Like most kids, when I discovered wordplay I was so thrilled with my new found skill I told jokes and made puns non-stop. On one occasion, I followed my grandmother around her apartment like a duckling, quacking knock knock jokes at her in a continuous loop.
Olive YOU! Ha ha ha.
I wasn’t sure if the punchline meant “All of you” or “I love you” but it got a laugh so I went with it. Besides, if I asked her to explain my own joke, I’d lose my audience.
All told, I had about four jokes in my repertoire, which I rotated like a spinning wheel. These were the only ones from a fat, dog-eared book of kids jokes and riddles I could understand. Having memorized them, I appointed myself the family entertainer. A little song. A little dance. A little knock knock joke perchance?
Okay, if you insist…
Madam foot’s caught in the door! Open it! Ha ha ha.
See what I did there? I cursed. Only it wasn’t real cursing. It’s a knock knock joke. You can curse in jokes. But stub your toe and cuss? That’ll get you sent to your room to think about things.
I thought up knock knock jokes.
I should have stuck with published material. I’ve no idea why I thought this was hilarious, but I told it over and over and over again, slipping the sure-fire Olive version in just to keep the crowd happy.
Somewhere between Cycle Three and Eternity, my kind grandmother put a quiet stop to things with her own joke.
It’s a sher-bet you’ll like this.
She was right.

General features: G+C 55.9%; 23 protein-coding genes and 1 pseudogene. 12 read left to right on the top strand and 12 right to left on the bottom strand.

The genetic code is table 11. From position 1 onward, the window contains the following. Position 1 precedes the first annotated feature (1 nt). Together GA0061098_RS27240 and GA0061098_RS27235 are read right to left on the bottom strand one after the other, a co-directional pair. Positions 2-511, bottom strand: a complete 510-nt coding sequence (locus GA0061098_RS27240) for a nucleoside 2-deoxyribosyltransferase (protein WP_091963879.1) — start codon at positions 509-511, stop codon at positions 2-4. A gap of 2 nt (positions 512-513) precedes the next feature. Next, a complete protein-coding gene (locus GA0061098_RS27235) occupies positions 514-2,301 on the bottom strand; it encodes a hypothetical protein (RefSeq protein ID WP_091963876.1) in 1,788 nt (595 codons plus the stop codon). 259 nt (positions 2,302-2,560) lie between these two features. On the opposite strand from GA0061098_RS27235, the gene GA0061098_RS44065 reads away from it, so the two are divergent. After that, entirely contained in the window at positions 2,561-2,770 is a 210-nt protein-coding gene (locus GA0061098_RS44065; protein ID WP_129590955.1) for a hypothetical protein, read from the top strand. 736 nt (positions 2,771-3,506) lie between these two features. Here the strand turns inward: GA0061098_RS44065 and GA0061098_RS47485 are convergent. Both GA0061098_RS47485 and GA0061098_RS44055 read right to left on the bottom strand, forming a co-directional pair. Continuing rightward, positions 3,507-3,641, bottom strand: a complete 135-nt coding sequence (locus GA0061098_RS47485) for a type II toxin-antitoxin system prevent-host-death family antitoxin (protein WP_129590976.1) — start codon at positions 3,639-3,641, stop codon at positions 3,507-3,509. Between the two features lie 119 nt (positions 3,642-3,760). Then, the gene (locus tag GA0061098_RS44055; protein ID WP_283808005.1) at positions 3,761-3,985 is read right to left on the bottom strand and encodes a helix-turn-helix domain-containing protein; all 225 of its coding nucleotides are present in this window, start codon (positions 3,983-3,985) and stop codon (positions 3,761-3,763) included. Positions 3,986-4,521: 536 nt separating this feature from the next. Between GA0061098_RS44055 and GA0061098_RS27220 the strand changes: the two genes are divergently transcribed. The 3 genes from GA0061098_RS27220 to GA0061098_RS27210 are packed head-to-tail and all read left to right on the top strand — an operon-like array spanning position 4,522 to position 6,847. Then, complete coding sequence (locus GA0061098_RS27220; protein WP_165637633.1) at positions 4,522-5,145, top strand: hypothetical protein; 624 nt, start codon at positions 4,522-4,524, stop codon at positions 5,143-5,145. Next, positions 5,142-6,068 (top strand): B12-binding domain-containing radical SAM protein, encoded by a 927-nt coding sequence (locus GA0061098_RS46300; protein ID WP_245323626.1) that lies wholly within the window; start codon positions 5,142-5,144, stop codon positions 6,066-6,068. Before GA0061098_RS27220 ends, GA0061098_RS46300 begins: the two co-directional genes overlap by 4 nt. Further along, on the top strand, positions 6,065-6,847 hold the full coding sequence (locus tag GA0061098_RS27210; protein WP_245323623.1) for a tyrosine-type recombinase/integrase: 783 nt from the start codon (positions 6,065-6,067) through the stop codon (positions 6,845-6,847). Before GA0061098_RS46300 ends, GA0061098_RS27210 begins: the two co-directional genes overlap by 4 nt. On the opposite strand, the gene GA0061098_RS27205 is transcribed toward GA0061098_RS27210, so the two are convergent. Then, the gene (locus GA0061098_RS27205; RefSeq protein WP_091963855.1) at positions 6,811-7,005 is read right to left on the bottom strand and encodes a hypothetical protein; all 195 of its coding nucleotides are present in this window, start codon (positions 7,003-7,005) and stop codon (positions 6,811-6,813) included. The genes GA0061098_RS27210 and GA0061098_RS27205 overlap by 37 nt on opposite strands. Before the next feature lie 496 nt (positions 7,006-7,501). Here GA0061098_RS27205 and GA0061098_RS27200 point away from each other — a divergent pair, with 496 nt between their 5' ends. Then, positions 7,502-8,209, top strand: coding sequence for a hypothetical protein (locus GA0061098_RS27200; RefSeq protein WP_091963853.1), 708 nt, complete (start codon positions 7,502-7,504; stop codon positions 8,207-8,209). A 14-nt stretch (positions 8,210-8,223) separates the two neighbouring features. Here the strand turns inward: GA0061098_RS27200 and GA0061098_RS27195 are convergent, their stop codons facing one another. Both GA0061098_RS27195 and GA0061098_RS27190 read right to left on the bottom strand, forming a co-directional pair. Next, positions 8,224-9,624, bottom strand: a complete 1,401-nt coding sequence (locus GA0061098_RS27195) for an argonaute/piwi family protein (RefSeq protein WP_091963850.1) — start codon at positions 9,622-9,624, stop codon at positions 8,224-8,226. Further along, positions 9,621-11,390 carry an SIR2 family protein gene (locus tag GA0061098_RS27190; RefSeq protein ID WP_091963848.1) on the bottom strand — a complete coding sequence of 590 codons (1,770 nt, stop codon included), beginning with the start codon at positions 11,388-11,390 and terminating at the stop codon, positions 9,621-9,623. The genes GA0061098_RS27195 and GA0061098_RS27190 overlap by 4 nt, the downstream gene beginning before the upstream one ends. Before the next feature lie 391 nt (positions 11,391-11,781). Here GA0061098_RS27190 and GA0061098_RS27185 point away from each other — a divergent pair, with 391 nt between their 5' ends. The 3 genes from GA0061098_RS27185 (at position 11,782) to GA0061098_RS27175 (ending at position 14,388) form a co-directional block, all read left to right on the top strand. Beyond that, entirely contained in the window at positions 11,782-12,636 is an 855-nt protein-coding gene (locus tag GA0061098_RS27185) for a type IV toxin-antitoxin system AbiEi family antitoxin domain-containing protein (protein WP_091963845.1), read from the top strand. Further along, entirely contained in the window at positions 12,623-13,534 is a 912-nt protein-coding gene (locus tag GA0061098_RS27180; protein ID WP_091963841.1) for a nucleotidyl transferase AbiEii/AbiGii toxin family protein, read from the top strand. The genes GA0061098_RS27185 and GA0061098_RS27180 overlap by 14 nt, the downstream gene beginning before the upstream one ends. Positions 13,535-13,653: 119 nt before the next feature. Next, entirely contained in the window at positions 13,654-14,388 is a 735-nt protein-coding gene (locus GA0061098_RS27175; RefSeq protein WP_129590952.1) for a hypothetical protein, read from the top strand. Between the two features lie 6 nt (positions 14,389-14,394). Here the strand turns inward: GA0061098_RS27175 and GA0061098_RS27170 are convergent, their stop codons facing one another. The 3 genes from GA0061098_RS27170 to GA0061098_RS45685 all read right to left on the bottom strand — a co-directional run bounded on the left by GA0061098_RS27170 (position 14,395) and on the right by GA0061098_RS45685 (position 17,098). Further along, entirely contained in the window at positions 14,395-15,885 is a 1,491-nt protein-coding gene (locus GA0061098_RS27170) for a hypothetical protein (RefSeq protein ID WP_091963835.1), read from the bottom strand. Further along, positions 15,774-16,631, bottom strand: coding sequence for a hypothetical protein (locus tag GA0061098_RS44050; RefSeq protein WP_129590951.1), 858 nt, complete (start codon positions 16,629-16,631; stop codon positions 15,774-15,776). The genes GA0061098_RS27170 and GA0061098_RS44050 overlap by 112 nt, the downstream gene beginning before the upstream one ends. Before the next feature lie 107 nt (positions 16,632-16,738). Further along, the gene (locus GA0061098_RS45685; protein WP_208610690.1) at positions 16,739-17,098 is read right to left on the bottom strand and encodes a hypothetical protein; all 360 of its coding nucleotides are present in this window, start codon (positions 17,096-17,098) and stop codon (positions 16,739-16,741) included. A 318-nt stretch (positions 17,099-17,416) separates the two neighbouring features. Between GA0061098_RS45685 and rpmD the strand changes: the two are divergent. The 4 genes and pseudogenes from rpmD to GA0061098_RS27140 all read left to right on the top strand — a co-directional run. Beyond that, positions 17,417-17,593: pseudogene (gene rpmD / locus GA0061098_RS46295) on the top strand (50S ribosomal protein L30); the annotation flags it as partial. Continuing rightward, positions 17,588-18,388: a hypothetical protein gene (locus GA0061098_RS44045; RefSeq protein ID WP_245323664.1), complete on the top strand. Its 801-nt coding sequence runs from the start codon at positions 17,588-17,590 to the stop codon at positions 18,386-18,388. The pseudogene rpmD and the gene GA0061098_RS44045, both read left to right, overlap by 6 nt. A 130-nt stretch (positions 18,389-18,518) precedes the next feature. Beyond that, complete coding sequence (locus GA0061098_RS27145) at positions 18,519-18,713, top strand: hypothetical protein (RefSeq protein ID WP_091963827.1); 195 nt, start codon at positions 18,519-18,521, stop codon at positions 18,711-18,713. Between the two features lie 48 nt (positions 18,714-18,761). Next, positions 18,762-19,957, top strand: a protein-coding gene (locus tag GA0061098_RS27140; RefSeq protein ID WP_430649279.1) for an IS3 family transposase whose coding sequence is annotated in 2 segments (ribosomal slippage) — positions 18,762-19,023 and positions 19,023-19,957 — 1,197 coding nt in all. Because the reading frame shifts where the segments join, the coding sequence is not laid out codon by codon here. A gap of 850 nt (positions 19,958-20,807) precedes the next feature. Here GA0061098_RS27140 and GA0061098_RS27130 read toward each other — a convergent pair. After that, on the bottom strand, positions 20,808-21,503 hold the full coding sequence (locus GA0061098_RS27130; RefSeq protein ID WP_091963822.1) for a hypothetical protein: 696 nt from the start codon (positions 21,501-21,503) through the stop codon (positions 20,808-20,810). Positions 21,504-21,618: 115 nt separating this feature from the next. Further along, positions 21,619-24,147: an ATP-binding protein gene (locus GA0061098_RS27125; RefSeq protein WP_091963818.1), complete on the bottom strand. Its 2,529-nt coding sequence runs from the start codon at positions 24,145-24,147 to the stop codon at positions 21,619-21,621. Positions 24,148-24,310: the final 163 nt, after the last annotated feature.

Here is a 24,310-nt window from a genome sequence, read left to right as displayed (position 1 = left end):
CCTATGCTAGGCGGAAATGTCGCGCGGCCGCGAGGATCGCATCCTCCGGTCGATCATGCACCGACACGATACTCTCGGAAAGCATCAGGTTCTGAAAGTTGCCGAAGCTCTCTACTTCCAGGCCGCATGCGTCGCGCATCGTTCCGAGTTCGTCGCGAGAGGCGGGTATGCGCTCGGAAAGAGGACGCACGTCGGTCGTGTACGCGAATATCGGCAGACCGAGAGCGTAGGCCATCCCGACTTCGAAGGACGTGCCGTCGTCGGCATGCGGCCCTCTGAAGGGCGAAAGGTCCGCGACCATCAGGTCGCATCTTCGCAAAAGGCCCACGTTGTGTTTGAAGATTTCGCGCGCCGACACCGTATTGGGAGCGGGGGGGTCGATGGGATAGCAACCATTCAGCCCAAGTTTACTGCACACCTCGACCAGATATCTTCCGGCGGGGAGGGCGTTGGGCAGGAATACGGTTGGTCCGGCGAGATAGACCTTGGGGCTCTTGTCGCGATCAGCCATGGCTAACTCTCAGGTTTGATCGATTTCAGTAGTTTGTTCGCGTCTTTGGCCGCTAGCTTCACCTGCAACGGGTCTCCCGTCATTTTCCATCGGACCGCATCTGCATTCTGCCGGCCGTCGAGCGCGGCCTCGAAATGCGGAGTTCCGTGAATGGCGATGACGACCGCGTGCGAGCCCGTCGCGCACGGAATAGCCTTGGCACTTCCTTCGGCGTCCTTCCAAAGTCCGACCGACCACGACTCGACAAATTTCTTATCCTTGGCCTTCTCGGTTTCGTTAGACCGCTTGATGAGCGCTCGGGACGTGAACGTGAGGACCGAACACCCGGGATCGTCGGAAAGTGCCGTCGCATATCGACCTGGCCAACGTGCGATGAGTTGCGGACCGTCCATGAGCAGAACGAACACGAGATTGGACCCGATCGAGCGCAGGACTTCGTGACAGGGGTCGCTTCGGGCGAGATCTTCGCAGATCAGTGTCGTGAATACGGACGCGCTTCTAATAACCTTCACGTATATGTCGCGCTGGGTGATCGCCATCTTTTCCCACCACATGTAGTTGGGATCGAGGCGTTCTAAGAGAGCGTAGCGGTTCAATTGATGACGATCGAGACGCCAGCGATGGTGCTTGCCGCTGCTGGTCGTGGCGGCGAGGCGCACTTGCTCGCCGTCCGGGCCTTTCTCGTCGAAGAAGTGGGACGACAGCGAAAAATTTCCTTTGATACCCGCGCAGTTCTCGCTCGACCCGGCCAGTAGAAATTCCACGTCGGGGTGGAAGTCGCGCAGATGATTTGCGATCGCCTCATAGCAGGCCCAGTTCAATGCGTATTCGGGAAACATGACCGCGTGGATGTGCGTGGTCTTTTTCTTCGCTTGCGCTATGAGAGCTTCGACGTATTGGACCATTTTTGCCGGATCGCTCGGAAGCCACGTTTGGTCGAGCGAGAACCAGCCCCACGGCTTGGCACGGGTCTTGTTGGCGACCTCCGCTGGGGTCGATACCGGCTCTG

And smart. It’s hard to tell jokes when your mouth is full of icy, melty, oh-so-orange sherbet.
My grandmother bought hers from the store. Unlike ice cream, which came in a waxed cardboard carton with flaps that never worked quite right, sherbet came in a plastic tub with a fancy, sure-seal, snap-on lid. The frozen treat within was neon orange and stained my tongue.
Today I make my own orange sherbet. What my homemade version lacks in colour it more than makes up for in flavour. Orange you glad I made some? Okay… I’ll shut up now. Hand me a spoon.
- 1 cup sugar
- 2 cups freshly squeezed orange juice
- finely grated zest of 1 orange (about 2 to 3 tablespoons)
- pinch fine sea salt
- 1 tablespoon orange liqueur such as Triple Sec
- 1 tablespoon freshly squeezed lemon juice
- 1 teaspoon pure vanilla extract
- ¾ cups heavy cream (35%)
- Make the orange mixture: Place the sugar, orange juice, zest and salt in blender. Purée until the sugar is well dissolved. Pour the orange mixture into a bowl through a fine mesh sieve to remove the zest and any remaining pulp pieces. Discard this. Stir in the liqueur, lemon juice, and vanilla into the orange juice mixture. Add the cream and stir again to blend well.
- Chill: Cover and chill 2-3 hours. If you chill the sherbet overnight, don’t be surprised if the juice and cream have separated.
- Get the sherbet extra cold: About 20 minutes before you’re ready to churn the sherbet, give it a good stir and then put it in the freezer to get it extra cold. If you’re forgetful like me, set a times so it won’t freeze.
- Churn the sherbet: Churn the sherbet in an ice cream maker according to manufacturer directions. The sherbet will be very soft. Scoop it in to a lidded, freezer-proof container and chill for another 2-3 hours in the coldest part of your freezer.